Rinkoo Barpaga was born in a hospital next to a prison in Birmingham. To Punjabi parents. He was born deaf. As he observes, there are easier starts to life. Made in India Britain is a funny, frank account of growing up in Britain and never quite feeling that he fitted in.

When he was young, the medical establishment still subscribed to the opinion that deaf people should be taught to speak in the same way as a hearing person. So encountering a group of d/Deaf children who communicated in British Sign Language (BSL) at primary school was a revelation. Learning to sign over time opened a whole new world to him. At last, he said, he’d found his people – he thought.

Encountering racism and discrimination at school, from both pupils and – horrifyingly – teachers, he expected to be welcomed into the d/Deaf community without a backward glance. But the show charts his disappointment as he encounters discrimination towards the colour of his skin from the very people he’d expect to be on his side. And even when his dad whisks him over to India, he doesn’t seem to fit there either.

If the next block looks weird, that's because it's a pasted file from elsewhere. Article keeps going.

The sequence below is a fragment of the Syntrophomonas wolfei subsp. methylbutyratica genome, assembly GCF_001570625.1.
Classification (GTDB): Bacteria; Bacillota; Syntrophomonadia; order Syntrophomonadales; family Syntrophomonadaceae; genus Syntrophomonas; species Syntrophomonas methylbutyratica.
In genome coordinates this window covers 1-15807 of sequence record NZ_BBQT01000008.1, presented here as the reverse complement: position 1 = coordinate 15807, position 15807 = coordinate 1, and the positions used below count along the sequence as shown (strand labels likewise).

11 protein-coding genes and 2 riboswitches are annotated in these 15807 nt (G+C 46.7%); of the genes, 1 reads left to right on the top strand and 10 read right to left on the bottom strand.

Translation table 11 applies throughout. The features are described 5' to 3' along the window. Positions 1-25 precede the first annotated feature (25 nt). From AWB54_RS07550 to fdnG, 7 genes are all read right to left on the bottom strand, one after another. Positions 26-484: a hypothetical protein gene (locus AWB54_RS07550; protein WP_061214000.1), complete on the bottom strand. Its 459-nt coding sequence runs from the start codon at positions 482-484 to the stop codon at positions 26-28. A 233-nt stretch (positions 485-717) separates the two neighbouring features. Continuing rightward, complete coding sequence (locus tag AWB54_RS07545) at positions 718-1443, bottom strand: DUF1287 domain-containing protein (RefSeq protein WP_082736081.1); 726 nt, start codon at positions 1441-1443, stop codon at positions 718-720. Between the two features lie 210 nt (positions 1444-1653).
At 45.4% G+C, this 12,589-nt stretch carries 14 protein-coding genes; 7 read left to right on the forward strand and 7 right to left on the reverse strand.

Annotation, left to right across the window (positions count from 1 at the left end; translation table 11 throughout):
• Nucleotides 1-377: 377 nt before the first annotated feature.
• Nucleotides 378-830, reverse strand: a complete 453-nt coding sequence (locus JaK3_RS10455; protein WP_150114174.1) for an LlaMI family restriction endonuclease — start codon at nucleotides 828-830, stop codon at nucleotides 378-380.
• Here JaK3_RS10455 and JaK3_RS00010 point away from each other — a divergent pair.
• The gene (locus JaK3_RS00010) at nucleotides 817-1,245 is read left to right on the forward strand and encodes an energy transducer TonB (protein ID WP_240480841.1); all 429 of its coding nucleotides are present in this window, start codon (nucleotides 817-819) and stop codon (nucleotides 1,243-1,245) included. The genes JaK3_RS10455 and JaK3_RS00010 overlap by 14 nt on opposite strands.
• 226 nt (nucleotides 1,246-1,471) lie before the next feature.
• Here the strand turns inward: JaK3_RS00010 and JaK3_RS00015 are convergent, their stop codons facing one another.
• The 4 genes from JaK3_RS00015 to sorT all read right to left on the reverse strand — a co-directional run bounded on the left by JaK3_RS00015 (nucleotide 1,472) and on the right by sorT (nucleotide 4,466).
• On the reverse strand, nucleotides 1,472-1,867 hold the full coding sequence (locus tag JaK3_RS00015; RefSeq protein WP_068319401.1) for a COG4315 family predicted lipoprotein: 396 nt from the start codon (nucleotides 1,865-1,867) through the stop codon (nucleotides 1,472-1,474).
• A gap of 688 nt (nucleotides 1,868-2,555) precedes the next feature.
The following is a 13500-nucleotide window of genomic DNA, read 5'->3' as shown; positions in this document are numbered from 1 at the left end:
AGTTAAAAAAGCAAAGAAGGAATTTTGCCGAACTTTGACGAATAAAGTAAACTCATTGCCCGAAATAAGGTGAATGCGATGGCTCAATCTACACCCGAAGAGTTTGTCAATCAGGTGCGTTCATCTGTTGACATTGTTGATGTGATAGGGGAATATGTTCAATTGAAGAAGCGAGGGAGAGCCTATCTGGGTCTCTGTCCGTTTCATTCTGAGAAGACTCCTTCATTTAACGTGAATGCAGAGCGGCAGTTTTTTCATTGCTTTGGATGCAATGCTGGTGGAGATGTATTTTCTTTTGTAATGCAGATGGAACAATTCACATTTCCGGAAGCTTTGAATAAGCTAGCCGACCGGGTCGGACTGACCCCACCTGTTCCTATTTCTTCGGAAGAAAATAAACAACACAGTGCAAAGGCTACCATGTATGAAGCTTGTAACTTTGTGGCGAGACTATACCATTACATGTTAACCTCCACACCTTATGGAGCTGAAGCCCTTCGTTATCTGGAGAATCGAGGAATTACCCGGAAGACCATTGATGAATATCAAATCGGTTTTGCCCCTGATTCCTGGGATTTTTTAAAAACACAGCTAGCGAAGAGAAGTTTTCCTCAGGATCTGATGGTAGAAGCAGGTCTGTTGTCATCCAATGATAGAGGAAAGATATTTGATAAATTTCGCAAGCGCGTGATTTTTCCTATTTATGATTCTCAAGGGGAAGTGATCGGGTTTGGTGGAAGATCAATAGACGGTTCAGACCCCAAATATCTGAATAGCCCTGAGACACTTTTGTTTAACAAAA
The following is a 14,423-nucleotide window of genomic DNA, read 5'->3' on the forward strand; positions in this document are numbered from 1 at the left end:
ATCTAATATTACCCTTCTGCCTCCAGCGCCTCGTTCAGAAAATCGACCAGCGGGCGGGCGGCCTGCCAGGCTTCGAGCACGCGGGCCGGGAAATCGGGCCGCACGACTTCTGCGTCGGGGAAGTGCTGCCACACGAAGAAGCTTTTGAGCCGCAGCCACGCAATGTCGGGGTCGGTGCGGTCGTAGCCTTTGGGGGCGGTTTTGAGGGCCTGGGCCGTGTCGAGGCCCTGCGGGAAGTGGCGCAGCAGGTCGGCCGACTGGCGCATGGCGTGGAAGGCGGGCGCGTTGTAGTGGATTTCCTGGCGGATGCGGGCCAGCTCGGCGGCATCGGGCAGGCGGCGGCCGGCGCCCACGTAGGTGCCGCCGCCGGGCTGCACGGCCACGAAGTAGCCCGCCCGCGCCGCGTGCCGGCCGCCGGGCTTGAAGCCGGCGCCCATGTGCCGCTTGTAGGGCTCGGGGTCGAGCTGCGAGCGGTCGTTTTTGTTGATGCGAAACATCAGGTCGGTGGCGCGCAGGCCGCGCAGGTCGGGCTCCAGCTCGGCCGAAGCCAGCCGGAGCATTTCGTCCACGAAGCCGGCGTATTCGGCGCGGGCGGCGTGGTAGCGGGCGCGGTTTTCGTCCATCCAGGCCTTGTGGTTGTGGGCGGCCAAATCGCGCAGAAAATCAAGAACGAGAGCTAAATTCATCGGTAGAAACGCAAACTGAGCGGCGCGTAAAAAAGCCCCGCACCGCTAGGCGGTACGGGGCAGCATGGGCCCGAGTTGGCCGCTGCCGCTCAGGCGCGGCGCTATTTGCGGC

Barpaga signs his story using BSL. His signing is beautiful, lyrical and a pleasure to watch, a combination of practical information and engaging story telling, carefully orchestrated by director Tyrone Huggins. For the non-signers amongst us, Mathias André is the voice actor, warmly and empathetically vocalising Barpaga’s story. Sound effects and occasional lighting cues punctuate the story.
This is a brilliantly thought-provoking piece of story-telling that invites the audience to question whether it’s possible to feel like you belong when you bump into structural and psychological barriers, every which way you turn. It would be easy for Barpaga to wallow in bitterness but instead, he’s created a laugh out loud funny reflection on how people cope when their pigeon holes don’t work for them.